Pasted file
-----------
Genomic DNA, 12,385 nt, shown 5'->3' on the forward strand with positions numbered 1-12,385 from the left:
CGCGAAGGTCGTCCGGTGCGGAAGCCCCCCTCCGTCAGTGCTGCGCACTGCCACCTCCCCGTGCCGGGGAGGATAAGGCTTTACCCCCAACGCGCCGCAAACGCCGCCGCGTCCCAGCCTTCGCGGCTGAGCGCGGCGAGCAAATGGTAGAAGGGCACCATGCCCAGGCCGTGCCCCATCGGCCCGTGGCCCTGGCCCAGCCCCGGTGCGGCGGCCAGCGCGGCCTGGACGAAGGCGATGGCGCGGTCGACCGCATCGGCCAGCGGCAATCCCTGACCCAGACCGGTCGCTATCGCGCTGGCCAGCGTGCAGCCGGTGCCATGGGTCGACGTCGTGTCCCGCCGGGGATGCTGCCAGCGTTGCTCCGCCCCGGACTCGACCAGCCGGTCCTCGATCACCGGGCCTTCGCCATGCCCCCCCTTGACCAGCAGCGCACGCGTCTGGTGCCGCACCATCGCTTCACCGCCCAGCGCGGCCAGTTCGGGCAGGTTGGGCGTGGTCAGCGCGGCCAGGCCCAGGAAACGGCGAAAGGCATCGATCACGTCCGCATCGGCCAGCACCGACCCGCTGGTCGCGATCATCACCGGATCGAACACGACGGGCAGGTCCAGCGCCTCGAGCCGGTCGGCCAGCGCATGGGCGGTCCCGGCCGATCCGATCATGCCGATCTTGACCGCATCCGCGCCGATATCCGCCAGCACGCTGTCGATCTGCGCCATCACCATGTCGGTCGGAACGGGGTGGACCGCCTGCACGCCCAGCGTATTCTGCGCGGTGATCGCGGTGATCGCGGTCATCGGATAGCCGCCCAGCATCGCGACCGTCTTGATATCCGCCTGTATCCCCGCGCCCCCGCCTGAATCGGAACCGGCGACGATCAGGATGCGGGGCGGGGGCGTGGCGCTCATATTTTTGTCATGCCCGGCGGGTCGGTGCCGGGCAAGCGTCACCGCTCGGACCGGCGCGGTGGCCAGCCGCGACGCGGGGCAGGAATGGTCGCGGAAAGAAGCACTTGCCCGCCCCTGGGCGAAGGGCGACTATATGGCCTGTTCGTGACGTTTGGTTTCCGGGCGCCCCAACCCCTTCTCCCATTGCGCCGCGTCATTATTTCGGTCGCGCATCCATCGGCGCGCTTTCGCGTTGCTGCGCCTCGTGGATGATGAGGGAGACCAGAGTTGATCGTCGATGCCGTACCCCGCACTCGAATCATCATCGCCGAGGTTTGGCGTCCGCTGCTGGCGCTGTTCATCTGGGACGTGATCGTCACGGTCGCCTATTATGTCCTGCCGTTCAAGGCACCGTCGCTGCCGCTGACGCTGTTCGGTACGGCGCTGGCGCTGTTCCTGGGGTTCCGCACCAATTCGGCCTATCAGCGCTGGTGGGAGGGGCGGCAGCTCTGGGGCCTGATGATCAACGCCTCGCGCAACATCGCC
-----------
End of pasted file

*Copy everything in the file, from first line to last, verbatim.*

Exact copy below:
Genomic DNA, 12,385 nt, shown 5'->3' on the forward strand with positions numbered 1-12,385 from the left:
CGCGAAGGTCGTCCGGTGCGGAAGCCCCCCTCCGTCAGTGCTGCGCACTGCCACCTCCCCGTGCCGGGGAGGATAAGGCTTTACCCCCAACGCGCCGCAAACGCCGCCGCGTCCCAGCCTTCGCGGCTGAGCGCGGCGAGCAAATGGTAGAAGGGCACCATGCCCAGGCCGTGCCCCATCGGCCCGTGGCCCTGGCCCAGCCCCGGTGCGGCGGCCAGCGCGGCCTGGACGAAGGCGATGGCGCGGTCGACCGCATCGGCCAGCGGCAATCCCTGACCCAGACCGGTCGCTATCGCGCTGGCCAGCGTGCAGCCGGTGCCATGGGTCGACGTCGTGTCCCGCCGGGGATGCTGCCAGCGTTGCTCCGCCCCGGACTCGACCAGCCGGTCCTCGATCACCGGGCCTTCGCCATGCCCCCCCTTGACCAGCAGCGCACGCGTCTGGTGCCGCACCATCGCTTCACCGCCCAGCGCGGCCAGTTCGGGCAGGTTGGGCGTGGTCAGCGCGGCCAGGCCCAGGAAACGGCGAAAGGCATCGATCACGTCCGCATCGGCCAGCACCGACCCGCTGGTCGCGATCATCACCGGATCGAACACGACGGGCAGGTCCAGCGCCTCGAGCCGGTCGGCCAGCGCATGGGCGGTCCCGGCCGATCCGATCATGCCGATCTTGACCGCATCCGCGCCGATATCCGCCAGCACGCTGTCGATCTGCGCCATCACCATGTCGGTCGGAACGGGGTGGACCGCCTGCACGCCCAGCGTATTCTGCGCGGTGATCGCGGTGATCGCGGTCATCGGATAGCCGCCCAGCATCGCGACCGTCTTGATATCCGCCTGTATCCCCGCGCCCCCGCCTGAATCGGAACCGGCGACGATCAGGATGCGGGGCGGGGGCGTGGCGCTCATATTTTTGTCATGCCCGGCGGGTCGGTGCCGGGCAAGCGTCACCGCTCGGACCGGCGCGGTGGCCAGCCGCGACGCGGGGCAGGAATGGTCGCGGAAAGAAGCACTTGCCCGCCCCTGGGCGAAGGGCGACTATATGGCCTGTTCGTGACGTTTGGTTTCCGGGCGCCCCAACCCCTTCTCCCATTGCGCCGCGTCATTATTTCGGTCGCGCATCCATCGGCGCGCTTTCGCGTTGCTGCGCCTCGTGGATGATGAGGGAGACCAGAGTTGATCGTCGATGCCGTACCCCGCACTCGAATCATCATCGCCGAGGTTTGGCGTCCGCTGCTGGCGCTGTTCATCTGGGACGTGATCGTCACGGTCGCCTATTATGTCCTGCCGTTCAAGGCACCGTCGCTGCCGCTGACGCTGTTCGGTACGGCGCTGGCGCTGTTCCTGGGGTTCCGCACCAATTCGGCCTATCAGCGCTGGTGGGAGGGGCGGCAGCTCTGGGGCCTGATGATCAACGCCTCGCGCAACATCGCC